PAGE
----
# PDE by Laplace Transform

## Homework Statement

Use the Laplace Transform to solve the PDE for u(x,t) with x>0 and t>0:
x(du/dx) + du/dt = xt
with IC: u(x,0) = 0 and BC: u(0,t) = 0

## The Attempt at a Solution

After taking LT of the PDE wrt t, the PDE becomes
x(dU/dx) + sU = x/(s2)

Integrating factor :
I = exp($$\int(s/x)dx$$) = xs

ODE becomes
d/dx(Uxs) = xs/s2

Integrating both sides:
U = x/(s3+s) + A(s)/xs

then I don't know how to find A(s), if I use BC, the factor 1/0 will come out...or is there some other way to calculate the PDE with LT?

thanks

gabbagabbahey
Homework Helper
Gold Member
Integrating both sides:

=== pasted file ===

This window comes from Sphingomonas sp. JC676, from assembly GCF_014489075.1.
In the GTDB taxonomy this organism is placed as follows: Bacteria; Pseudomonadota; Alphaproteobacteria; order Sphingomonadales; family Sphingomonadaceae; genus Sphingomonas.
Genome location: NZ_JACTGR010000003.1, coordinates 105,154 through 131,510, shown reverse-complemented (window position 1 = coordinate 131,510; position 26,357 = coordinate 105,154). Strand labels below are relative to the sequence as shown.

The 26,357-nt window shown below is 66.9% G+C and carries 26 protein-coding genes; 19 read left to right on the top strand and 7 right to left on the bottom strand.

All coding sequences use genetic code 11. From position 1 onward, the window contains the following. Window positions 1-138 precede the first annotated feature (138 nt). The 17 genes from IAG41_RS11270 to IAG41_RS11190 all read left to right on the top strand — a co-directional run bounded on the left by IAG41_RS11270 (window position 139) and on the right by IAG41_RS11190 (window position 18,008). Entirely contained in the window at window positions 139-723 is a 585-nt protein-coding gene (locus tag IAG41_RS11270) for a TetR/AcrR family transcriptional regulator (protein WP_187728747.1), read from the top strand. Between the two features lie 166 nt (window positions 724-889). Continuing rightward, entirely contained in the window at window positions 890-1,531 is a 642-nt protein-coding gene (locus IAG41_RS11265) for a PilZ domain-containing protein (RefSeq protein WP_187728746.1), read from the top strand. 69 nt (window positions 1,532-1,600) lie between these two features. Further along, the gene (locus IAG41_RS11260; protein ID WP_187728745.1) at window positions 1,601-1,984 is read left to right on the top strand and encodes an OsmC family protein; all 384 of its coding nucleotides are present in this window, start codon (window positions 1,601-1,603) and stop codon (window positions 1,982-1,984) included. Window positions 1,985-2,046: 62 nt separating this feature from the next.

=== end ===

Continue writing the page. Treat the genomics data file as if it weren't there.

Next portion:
U = x/(s3+s) + A(s)/xs

then I don't know how to find A(s), if I use BC, the factor 1/0 will come out...

Unless A(s)=0

Thanks!

so U(x,s) = x/(s3+s2)

but then I don't know how to do the inverse LT to get u(x,t) such that it fits the PDE...

thanks

gabbagabbahey
Homework Helper
Gold Member
so U(x,s) = x/(s3+s2)

but then I don't know how to do the inverse LT to get u(x,t) such that it fits the PDE...

thanks

Just use partial fractions:

$$\frac{1}{s^3+s}=\frac{1}{s(s^2+1)}=\frac{A}{s}+\frac{Bs}{s^2+1}+\frac{C}{s^2+1}$$

Solve for A,B and C

I finally solved it! Thanks very much!